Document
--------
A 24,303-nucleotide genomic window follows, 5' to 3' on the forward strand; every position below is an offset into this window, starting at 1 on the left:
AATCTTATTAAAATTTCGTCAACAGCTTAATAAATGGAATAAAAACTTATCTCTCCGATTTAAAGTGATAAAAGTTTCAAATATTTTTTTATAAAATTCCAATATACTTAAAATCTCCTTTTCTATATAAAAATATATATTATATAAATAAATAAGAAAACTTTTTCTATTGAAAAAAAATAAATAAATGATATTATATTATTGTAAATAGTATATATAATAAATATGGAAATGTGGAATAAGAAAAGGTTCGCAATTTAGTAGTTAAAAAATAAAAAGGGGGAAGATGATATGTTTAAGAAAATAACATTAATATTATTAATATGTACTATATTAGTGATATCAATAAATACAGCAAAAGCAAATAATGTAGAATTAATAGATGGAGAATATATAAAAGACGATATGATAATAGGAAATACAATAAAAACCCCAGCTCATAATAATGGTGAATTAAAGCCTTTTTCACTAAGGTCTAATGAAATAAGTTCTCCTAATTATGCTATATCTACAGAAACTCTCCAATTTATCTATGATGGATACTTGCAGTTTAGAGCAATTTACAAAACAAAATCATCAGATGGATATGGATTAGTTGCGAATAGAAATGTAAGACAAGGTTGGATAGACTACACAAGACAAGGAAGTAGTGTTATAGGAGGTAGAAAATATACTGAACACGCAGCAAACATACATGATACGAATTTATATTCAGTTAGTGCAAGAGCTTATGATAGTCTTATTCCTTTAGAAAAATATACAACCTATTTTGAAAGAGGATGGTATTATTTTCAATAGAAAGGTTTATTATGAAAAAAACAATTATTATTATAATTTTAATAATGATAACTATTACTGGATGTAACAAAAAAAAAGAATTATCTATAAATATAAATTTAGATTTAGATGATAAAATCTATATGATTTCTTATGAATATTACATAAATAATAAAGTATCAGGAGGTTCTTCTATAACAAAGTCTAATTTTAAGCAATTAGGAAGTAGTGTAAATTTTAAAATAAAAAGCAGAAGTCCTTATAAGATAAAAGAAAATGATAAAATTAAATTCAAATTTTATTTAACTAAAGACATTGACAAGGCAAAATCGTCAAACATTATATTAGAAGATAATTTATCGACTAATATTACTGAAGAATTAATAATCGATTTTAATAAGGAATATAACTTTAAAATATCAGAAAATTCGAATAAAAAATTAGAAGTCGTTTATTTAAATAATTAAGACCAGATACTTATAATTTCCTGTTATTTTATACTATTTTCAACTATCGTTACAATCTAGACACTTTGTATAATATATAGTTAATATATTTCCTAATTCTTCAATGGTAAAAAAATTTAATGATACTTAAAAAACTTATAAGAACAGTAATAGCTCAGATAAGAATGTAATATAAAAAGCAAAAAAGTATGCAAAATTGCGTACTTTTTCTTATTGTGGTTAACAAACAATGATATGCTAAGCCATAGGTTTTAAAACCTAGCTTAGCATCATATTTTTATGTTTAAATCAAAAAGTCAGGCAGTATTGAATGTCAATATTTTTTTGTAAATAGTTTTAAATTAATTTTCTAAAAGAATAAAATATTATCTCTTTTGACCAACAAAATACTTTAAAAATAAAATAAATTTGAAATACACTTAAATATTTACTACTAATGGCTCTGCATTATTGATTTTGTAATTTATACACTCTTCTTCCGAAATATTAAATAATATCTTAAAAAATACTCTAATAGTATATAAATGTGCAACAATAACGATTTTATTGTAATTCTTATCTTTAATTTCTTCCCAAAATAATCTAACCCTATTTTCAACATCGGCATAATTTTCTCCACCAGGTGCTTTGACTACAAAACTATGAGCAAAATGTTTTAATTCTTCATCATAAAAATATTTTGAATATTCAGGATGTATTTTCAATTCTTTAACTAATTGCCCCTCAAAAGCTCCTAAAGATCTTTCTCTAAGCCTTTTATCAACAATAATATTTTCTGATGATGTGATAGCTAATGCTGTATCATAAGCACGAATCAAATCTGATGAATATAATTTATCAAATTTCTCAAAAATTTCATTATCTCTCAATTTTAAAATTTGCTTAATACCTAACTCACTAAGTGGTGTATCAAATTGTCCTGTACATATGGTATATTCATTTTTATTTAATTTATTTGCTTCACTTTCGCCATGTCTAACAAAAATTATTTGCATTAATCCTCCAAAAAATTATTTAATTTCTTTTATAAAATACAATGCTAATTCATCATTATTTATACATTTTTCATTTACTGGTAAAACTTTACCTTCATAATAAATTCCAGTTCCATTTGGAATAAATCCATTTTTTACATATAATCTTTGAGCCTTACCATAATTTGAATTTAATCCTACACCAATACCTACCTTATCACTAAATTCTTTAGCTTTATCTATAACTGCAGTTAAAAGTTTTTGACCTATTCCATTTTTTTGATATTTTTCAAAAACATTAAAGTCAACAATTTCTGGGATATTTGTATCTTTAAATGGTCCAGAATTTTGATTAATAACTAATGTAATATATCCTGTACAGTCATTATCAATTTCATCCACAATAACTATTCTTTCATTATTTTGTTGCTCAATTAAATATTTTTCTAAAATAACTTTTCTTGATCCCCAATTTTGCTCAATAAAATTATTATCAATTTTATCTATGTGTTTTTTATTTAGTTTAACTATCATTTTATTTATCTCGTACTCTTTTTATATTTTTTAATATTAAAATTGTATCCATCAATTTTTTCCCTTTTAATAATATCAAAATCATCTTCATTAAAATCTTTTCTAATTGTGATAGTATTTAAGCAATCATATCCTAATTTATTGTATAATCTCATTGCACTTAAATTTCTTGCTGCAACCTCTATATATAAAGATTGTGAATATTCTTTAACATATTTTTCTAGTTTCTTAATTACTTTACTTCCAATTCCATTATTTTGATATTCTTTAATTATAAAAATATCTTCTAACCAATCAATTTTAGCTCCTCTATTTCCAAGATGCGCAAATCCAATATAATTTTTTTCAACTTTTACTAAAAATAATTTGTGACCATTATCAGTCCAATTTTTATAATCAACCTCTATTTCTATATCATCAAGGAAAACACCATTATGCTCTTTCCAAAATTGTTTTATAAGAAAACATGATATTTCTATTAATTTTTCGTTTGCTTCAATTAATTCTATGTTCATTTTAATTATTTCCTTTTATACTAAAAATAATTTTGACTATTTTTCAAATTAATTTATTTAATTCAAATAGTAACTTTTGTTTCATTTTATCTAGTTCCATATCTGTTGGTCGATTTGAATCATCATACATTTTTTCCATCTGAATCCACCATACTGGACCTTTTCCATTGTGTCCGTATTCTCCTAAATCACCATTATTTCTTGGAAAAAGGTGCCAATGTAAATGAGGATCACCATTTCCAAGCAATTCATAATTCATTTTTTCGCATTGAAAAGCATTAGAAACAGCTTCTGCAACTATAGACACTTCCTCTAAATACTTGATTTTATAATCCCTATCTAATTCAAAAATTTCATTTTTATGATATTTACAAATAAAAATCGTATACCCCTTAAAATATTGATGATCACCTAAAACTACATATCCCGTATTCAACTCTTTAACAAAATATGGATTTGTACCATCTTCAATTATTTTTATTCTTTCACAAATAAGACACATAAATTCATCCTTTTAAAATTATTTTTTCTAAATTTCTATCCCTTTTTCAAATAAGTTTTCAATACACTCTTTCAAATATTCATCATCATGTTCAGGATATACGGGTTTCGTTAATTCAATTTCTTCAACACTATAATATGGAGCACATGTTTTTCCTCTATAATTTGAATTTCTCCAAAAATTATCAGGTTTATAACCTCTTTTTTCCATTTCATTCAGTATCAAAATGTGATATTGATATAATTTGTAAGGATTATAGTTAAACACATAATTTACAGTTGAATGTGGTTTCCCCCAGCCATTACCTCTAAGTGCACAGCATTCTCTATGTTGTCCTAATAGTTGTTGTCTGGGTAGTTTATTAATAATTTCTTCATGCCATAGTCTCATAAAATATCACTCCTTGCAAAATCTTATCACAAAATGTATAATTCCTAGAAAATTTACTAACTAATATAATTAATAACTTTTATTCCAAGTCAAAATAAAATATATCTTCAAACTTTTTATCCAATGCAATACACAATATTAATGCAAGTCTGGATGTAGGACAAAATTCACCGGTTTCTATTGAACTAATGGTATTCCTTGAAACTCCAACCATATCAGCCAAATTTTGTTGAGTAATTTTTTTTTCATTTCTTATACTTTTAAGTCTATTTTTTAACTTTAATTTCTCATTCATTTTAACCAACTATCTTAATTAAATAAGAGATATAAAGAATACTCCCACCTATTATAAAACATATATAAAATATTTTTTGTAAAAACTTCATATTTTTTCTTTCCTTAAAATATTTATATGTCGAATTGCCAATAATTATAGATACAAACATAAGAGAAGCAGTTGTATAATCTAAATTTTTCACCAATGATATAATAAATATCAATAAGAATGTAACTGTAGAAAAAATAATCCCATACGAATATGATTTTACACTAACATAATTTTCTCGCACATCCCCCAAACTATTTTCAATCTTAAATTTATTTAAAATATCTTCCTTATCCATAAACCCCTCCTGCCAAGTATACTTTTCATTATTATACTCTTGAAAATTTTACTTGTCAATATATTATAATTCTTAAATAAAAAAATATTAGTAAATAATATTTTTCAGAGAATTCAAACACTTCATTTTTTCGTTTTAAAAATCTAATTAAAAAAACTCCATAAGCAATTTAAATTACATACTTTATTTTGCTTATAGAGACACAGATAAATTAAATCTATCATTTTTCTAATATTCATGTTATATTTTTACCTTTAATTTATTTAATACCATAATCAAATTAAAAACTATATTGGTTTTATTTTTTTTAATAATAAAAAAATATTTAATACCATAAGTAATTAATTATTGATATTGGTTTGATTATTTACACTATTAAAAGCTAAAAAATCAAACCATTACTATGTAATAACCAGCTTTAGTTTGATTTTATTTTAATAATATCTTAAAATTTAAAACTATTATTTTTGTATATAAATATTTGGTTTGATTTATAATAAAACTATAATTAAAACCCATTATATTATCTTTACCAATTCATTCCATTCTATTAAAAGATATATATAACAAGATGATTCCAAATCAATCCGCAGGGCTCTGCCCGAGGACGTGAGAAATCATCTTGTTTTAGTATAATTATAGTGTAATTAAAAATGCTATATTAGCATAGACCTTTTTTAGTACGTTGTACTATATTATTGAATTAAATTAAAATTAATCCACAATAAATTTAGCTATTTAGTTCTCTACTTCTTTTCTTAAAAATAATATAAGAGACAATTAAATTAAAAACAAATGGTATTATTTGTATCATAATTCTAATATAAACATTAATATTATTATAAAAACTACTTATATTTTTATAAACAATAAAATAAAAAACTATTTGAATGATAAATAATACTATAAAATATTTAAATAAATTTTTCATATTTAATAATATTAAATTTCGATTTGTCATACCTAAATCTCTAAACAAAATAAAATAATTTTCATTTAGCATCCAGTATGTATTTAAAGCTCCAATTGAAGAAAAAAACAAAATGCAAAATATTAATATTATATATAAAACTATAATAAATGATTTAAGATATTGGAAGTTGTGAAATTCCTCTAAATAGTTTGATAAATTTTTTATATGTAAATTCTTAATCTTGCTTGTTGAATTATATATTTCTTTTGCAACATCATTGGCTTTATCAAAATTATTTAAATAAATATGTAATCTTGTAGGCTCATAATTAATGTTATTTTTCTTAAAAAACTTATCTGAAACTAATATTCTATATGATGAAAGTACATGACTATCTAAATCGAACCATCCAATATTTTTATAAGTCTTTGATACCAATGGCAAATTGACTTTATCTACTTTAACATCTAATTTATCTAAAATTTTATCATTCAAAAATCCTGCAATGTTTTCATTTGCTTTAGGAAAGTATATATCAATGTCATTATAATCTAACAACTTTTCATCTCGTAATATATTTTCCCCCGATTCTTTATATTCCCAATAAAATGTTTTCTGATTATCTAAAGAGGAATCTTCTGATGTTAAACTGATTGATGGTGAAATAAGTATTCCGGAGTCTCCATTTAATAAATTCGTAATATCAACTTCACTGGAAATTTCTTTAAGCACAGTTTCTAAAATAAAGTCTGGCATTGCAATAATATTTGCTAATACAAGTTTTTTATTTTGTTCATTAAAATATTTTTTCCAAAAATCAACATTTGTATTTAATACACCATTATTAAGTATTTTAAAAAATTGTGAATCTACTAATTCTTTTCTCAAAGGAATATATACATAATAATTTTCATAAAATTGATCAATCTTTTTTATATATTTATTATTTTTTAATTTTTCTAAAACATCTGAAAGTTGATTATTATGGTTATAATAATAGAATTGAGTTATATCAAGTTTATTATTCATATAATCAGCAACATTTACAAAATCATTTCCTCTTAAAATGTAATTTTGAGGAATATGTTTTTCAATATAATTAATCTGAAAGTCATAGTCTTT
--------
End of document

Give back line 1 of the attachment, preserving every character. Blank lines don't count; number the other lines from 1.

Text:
A 24,303-nucleotide genomic window follows, 5' to 3' on the forward strand; every position below is an offset into this window, starting at 1 on the left: